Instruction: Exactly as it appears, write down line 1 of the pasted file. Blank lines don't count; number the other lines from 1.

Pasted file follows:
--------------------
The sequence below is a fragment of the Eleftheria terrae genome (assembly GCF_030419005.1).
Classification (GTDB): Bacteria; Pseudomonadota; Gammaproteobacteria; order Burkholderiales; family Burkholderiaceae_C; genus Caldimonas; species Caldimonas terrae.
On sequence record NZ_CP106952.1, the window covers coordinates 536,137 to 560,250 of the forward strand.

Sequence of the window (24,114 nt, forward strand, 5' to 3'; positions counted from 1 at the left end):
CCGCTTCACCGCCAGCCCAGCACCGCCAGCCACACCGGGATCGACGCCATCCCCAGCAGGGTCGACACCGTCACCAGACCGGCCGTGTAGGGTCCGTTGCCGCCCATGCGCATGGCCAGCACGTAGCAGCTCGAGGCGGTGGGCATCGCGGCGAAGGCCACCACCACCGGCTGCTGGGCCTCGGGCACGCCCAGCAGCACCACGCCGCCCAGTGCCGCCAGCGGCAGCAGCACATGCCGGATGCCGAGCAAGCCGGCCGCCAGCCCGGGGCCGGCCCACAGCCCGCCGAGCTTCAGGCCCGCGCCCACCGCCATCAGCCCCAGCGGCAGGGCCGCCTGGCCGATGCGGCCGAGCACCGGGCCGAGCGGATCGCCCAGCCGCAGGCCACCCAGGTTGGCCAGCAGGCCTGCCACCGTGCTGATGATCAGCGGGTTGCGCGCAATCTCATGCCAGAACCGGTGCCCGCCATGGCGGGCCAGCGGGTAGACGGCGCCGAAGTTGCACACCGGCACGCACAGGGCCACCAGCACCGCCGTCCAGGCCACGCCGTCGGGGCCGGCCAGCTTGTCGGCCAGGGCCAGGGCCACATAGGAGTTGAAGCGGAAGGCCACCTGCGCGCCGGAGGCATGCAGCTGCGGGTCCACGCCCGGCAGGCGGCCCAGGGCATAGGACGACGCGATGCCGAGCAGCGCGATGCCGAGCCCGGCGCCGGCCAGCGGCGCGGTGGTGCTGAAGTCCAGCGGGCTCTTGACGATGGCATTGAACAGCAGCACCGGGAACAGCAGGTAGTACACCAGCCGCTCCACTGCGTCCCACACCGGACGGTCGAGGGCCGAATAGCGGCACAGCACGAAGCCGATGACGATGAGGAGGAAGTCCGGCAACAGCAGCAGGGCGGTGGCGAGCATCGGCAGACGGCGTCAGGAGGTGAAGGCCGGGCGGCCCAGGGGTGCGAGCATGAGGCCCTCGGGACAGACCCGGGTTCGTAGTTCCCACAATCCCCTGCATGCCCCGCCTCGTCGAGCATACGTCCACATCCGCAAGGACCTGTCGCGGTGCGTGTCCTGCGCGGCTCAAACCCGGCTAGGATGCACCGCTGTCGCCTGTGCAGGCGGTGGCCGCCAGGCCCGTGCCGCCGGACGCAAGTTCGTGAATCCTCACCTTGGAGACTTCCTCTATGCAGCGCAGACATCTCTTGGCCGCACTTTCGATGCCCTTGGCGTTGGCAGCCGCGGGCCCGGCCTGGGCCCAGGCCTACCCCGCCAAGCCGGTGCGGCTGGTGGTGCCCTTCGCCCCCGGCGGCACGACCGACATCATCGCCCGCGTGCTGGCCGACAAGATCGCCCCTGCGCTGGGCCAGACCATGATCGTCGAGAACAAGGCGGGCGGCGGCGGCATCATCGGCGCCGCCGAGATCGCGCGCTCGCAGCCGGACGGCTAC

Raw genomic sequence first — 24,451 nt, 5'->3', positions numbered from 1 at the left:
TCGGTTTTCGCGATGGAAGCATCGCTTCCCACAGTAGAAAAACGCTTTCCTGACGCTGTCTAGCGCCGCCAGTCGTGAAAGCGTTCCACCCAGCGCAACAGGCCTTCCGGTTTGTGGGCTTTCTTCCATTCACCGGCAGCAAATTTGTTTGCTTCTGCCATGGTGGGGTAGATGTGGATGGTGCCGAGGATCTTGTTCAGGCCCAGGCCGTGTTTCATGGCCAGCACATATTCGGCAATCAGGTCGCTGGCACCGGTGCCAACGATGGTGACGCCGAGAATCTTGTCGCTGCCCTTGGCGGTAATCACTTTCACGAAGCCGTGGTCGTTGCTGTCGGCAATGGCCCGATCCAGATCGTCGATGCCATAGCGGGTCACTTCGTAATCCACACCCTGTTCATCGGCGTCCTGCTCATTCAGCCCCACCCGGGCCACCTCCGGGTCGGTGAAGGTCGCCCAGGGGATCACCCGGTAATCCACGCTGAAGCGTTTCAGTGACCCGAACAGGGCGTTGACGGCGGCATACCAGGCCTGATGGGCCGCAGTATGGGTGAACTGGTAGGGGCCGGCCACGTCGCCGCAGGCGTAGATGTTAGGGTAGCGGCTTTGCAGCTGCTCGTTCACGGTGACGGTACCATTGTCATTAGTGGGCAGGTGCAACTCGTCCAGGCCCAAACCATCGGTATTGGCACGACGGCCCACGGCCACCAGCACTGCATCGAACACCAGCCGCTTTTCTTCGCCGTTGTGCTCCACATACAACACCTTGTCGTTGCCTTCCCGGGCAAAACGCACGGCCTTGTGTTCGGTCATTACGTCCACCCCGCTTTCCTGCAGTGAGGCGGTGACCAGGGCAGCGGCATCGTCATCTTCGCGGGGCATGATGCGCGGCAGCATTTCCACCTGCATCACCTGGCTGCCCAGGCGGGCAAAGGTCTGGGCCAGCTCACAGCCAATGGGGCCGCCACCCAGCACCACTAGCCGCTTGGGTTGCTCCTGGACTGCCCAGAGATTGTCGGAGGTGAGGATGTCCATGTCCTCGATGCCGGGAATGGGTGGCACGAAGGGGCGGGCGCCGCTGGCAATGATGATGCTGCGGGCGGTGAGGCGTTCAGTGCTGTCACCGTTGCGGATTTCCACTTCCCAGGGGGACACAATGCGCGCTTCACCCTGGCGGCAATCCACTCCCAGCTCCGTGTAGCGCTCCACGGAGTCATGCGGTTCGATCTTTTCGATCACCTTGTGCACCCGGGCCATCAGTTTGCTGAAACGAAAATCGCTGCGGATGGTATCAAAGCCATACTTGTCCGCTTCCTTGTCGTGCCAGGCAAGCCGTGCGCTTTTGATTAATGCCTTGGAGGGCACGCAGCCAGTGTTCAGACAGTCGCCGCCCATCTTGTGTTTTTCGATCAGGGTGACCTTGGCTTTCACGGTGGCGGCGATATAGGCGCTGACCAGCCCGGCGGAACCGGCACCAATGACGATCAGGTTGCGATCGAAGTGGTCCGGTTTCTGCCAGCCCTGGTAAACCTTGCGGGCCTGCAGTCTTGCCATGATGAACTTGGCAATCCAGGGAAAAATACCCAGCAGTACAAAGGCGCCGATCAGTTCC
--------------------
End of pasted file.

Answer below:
The sequence below is a fragment of the Eleftheria terrae genome (assembly GCF_030419005.1).